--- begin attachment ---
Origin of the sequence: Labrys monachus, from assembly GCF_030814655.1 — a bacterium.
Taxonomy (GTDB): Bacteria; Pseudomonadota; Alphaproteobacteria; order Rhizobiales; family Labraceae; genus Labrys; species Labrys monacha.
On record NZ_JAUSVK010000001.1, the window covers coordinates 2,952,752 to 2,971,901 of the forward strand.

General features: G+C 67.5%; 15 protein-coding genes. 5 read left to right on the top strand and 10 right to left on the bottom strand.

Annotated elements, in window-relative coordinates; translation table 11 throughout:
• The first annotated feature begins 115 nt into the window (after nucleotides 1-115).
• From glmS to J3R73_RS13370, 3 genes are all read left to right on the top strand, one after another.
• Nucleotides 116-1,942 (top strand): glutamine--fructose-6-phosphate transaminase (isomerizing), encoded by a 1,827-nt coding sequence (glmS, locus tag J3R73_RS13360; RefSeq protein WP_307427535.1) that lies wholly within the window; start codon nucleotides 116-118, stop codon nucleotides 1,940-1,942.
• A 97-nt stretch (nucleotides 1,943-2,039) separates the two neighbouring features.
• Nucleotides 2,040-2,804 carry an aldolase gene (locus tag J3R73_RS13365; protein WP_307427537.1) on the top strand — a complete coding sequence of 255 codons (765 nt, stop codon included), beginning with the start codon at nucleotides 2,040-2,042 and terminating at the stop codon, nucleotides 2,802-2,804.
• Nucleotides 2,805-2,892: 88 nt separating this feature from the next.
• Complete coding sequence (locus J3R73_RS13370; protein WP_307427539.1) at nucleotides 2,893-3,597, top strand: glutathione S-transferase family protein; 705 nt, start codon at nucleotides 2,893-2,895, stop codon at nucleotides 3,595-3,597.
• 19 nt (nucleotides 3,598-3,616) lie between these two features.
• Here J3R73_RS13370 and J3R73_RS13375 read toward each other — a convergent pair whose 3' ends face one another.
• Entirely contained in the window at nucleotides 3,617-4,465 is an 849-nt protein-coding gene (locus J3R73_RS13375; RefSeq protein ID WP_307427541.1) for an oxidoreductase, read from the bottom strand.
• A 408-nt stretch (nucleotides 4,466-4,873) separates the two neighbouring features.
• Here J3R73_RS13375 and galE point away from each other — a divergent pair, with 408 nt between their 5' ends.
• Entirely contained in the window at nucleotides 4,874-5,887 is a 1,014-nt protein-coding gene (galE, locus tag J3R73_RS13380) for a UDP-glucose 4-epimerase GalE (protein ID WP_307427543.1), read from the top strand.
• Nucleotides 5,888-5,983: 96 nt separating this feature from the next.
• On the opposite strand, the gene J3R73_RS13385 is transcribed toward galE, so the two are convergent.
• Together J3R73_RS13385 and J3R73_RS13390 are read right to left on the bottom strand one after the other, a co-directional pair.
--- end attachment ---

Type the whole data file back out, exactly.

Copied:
Origin of the sequence: Labrys monachus, from assembly GCF_030814655.1 — a bacterium.
Taxonomy (GTDB): Bacteria; Pseudomonadota; Alphaproteobacteria; order Rhizobiales; family Labraceae; genus Labrys; species Labrys monacha.
On record NZ_JAUSVK010000001.1, the window covers coordinates 2,952,752 to 2,971,901 of the forward strand.

General features: G+C 67.5%; 15 protein-coding genes. 5 read left to right on the top strand and 10 right to left on the bottom strand.

Annotated elements, in window-relative coordinates; translation table 11 throughout:
• The first annotated feature begins 115 nt into the window (after nucleotides 1-115).
• From glmS to J3R73_RS13370, 3 genes are all read left to right on the top strand, one after another.
• Nucleotides 116-1,942 (top strand): glutamine--fructose-6-phosphate transaminase (isomerizing), encoded by a 1,827-nt coding sequence (glmS, locus tag J3R73_RS13360; RefSeq protein WP_307427535.1) that lies wholly within the window; start codon nucleotides 116-118, stop codon nucleotides 1,940-1,942.
• A 97-nt stretch (nucleotides 1,943-2,039) separates the two neighbouring features.
• Nucleotides 2,040-2,804 carry an aldolase gene (locus tag J3R73_RS13365; protein WP_307427537.1) on the top strand — a complete coding sequence of 255 codons (765 nt, stop codon included), beginning with the start codon at nucleotides 2,040-2,042 and terminating at the stop codon, nucleotides 2,802-2,804.
• Nucleotides 2,805-2,892: 88 nt separating this feature from the next.
• Complete coding sequence (locus J3R73_RS13370; protein WP_307427539.1) at nucleotides 2,893-3,597, top strand: glutathione S-transferase family protein; 705 nt, start codon at nucleotides 2,893-2,895, stop codon at nucleotides 3,595-3,597.
• 19 nt (nucleotides 3,598-3,616) lie between these two features.
• Here J3R73_RS13370 and J3R73_RS13375 read toward each other — a convergent pair whose 3' ends face one another.
• Entirely contained in the window at nucleotides 3,617-4,465 is an 849-nt protein-coding gene (locus J3R73_RS13375; RefSeq protein ID WP_307427541.1) for an oxidoreductase, read from the bottom strand.
• A 408-nt stretch (nucleotides 4,466-4,873) separates the two neighbouring features.
• Here J3R73_RS13375 and galE point away from each other — a divergent pair, with 408 nt between their 5' ends.
• Entirely contained in the window at nucleotides 4,874-5,887 is a 1,014-nt protein-coding gene (galE, locus tag J3R73_RS13380) for a UDP-glucose 4-epimerase GalE (protein ID WP_307427543.1), read from the top strand.
• Nucleotides 5,888-5,983: 96 nt separating this feature from the next.
• On the opposite strand, the gene J3R73_RS13385 is transcribed toward galE, so the two are convergent.
• Together J3R73_RS13385 and J3R73_RS13390 are read right to left on the bottom strand one after the other, a co-directional pair.